R (o.t.a. Badger Trust) v. SoS for Environment and Rural Affairs, Kenneth Parker J, Admin Ct, 29 August 2014 read judgement
This blog has covered the various twists and turns, both scientific and legal, of Defra’s attempts to reduce bovine TB by culling badgers: see the list of posts below. Today’s decision in the Administrative Court is the most recent.
You may remember a pilot cull in Somerset and Gloucester took place in 2013-14. Its target was to remove at least 70% of the badger population. By that standard, it failed massively. In March 2014, an Independent Expert Panel (IEP) concluded that in terms of effectiveness, shooting badgers removed less than 24.8% in Somerset and less than 37.1% in Gloucestershire. As for humaneness, something between 7.4% and 22.8% of badgers shot were still alive after 5 min – so the clean instant death much vaunted prior to the cull was by no means universal.
The current case concerned the future of the IEP in proposed “pilot” culls. The Badger Trust challenged Defra’s decision to extend culling elsewhere without keeping the IEP in place, and without further conclusions from the IEP to be taken into account on effectiveness and humaneness.
Cherkley Campaign Ltd, (R o.t.a ) v. Longshot Cherkley Court Ltd, Court of Appeal, 7 May 2014 read judgment
The Court of Appeal has reversed the robustly expressed view of Haddon-Cave J (see my post here) that the grant of planning permission to a proposed “exclusive” golf club in Surrey should be quashed.
The local planning authority had originally granted permission by the barest of majorities – 10-9, and against its planning officer’s recommendation. The judge had thought that the authority’s decision was irrational, and had misinterpreted or misapplied the concept of “need” in the applicable planning policies.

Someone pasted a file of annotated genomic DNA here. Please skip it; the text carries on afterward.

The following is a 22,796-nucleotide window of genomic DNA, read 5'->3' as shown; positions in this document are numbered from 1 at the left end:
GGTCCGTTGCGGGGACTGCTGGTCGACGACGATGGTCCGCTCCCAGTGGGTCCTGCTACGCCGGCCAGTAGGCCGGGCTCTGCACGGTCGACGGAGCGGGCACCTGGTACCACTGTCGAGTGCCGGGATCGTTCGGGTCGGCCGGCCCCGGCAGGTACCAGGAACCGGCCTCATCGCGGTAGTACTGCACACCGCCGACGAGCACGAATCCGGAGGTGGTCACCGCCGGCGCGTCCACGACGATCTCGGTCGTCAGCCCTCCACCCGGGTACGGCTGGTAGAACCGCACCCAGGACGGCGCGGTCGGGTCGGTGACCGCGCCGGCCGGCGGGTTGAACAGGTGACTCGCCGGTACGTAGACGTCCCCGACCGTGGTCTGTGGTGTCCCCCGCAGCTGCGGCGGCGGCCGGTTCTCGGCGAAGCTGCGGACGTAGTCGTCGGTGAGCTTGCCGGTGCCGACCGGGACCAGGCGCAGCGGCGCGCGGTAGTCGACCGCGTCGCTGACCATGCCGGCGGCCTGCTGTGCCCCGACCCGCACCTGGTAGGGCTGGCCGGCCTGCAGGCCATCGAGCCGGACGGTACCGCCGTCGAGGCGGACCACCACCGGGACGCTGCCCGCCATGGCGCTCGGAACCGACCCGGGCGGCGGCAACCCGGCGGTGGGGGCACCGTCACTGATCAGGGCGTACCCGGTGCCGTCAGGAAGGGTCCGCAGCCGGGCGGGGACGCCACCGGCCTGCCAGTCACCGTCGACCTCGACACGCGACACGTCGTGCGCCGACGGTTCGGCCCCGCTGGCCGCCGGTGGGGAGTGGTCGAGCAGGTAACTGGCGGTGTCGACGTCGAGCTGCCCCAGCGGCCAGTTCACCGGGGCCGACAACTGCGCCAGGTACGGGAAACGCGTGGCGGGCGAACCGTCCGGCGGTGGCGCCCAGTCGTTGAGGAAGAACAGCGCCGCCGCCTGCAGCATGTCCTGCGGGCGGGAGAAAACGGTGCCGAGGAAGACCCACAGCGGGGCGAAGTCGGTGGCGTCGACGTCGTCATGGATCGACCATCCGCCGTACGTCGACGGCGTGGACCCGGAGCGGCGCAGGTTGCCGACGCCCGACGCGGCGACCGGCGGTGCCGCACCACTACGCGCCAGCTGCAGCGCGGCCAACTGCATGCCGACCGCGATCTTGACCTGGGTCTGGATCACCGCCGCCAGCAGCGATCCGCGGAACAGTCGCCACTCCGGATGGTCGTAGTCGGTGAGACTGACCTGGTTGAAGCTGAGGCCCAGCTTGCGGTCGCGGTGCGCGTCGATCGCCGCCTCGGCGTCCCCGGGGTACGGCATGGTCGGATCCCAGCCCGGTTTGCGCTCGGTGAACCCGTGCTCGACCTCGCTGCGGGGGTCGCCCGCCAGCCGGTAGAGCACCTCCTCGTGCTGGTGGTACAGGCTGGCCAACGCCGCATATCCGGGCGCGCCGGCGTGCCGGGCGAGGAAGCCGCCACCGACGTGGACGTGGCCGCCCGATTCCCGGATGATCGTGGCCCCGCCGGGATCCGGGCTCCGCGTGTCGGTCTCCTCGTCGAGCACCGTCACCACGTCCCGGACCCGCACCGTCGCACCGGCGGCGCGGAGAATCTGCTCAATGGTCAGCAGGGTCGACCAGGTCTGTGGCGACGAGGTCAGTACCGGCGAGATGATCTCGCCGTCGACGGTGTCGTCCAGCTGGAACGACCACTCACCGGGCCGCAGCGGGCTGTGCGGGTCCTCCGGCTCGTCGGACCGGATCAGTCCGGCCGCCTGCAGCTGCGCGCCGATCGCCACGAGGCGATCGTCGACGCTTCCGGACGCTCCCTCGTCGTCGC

The Court of Appeal roundly disagreed with these and the other grounds on which the judge quashed the decision.
Rose, R (on the application of) v Thanet Clinical Commissioning Group  EWHC 1182 (Admin) 15 April 2014 – read judgment
Jeremy Hyam of 1 Crown Office Row represented the claimant in this case. He had nothing to do with the writing of this post.
There are times when individual need comes up against the inflexible principles of the law and the outcome seems unjustifiably harsh. This is just such a case – where a relatively modest claim based on individual clinical need was refused with no breach of public law principles. As it happens, since the Court rejected her case, the the young woman concerned has been offered private support for the therapy she was seeking. The case is nevertheless an interesting illustration of the sometimes difficult “fit” between principles of public law and the policy decisions behind the allocation of NHS resources. Continue reading
As MPs and Peers consider the Civil Legal Aid (Remuneration)(Amendment)(No 3) Regulations and the Criminal Justice and Courts Bill, Angela Patrick, Director of Human Rights Policy at JUSTICE considers the Lord Chancellor’s view that proposed judicial review changes do not restrict access to judicial review remedies or restrict the rule of law.